9. Dana Holgorsen, West Virginia
Holgorsen is an offensive genius. No one is questioning that, but I am going to question the man as a head football coach. Like Strong and Patterson, Holgorsen dominated a smaller conference like the Big East with the high-octane offense his teams display. However, the defenses in the Big 12 are a lot better than those that reside in the Big East and the offenses are pretty good, which expose the weak defense the Mountaineers employ. This will be Holgorsen’s final year in Morgantown.
10. Mike Stoops, defensive coordinator, Oklahoma
If some of you are crying foul at this selection, notice how I said ranking of the Big 12 football coaches, not head coaches. If anyone out there actually believes that Mike Stoops is not a better football coach than Charlie Weis, then you might need to have your head examined. Stoops was responsible for the dominant defenses the Sooners had in the early 2000’s. Since his return to Norman in 2012, he has slowly and steadily turned the Oklahoma D back into the best unit in the Big 12 and one of the best in the nation.
Who are the top-10 football coaches in the Big 12 Conference?
By Patrick Osborne,
As football season rapidly approaches, it seems like the right time to look at the Big 12 Conference and rank all 10 coaches from worst to best.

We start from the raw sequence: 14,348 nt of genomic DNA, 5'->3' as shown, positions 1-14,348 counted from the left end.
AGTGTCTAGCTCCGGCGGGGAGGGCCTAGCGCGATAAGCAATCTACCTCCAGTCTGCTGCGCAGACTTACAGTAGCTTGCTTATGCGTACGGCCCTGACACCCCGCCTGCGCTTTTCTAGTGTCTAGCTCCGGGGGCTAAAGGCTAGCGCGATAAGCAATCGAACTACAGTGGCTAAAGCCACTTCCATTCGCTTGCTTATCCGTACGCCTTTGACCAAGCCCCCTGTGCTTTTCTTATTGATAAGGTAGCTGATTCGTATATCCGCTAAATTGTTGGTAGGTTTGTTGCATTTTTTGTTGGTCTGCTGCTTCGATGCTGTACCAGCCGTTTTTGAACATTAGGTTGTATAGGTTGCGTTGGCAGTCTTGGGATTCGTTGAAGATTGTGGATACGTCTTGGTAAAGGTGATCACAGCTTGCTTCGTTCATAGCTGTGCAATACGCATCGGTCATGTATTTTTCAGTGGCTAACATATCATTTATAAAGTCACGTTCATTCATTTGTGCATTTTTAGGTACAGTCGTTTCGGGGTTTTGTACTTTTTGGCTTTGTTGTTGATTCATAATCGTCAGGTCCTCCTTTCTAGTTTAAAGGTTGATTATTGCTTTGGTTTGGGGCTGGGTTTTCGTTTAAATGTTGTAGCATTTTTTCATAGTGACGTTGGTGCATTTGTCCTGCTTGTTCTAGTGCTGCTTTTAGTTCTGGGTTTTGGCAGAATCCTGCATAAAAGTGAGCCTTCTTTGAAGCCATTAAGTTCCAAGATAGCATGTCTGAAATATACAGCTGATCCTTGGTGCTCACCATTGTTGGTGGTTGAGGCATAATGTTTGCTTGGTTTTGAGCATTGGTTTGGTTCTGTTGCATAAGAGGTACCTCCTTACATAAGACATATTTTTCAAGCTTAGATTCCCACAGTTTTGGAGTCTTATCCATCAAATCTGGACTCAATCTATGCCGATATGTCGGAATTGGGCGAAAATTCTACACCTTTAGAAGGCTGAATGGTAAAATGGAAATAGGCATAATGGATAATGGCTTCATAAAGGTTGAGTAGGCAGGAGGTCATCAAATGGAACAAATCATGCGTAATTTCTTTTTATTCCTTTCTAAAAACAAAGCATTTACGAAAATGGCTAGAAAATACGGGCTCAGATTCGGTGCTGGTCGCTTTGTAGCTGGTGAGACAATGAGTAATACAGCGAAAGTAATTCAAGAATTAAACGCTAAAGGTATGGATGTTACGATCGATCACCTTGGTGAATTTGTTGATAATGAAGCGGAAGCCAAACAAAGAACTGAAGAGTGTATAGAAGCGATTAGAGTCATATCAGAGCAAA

10. Charlie Weis
Still new to the Big 12, Weis has yet to do anything major at Kansas. The Jayhawks have posted 1-11 and 3-9 records under Weis in his first two seasons, only one of which was a conference win. Weis has only one bowl win in his career, the Hawaii Bowl when at Notre Dame.
9. Dana Holgorsen
Remember this guy, Cowboy fans? In his three seasons at West Virginia, Holgorsen has seen a steady drop not only in talent but also wins. After the move to the Big 12 from the Big East Conference, Holgorsen has won just six of his first 12 conference games. He has one Big East title but nothing to his name so far in the Big 12. Without a solid season this year for the Mountaineers, Holgorsen could be job searching come December.
8. Kliff Kingsbury